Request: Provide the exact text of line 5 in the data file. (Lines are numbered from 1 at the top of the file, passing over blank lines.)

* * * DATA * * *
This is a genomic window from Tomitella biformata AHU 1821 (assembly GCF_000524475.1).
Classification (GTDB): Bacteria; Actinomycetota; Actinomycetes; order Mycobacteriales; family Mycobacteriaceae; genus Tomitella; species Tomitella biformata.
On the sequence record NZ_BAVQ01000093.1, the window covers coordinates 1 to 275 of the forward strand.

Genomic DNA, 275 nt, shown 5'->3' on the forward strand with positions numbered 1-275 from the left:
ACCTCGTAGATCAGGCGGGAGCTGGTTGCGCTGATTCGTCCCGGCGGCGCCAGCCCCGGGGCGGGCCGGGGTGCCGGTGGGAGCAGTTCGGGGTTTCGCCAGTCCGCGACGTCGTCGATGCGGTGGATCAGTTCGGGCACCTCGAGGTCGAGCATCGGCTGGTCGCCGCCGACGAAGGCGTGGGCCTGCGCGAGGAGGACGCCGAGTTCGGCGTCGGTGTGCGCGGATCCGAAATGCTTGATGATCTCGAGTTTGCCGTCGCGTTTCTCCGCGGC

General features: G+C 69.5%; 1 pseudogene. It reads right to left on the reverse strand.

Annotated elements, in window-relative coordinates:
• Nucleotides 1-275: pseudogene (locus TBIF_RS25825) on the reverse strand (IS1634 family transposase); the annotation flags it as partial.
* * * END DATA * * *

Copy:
ACCTCGTAGATCAGGCGGGAGCTGGTTGCGCTGATTCGTCCCGGCGGCGCCAGCCCCGGGGCGGGCCGGGGTGCCGGTGGGAGCAGTTCGGGGTTTCGCCAGTCCGCGACGTCGTCGATGCGGTGGATCAGTTCGGGCACCTCGAGGTCGAGCATCGGCTGGTCGCCGCCGACGAAGGCGTGGGCCTGCGCGAGGAGGACGCCGAGTTCGGCGTCGGTGTGCGCGGATCCGAAATGCTTGATGATCTCGAGTTTGCCGTCGCGTTTCTCCGCGGC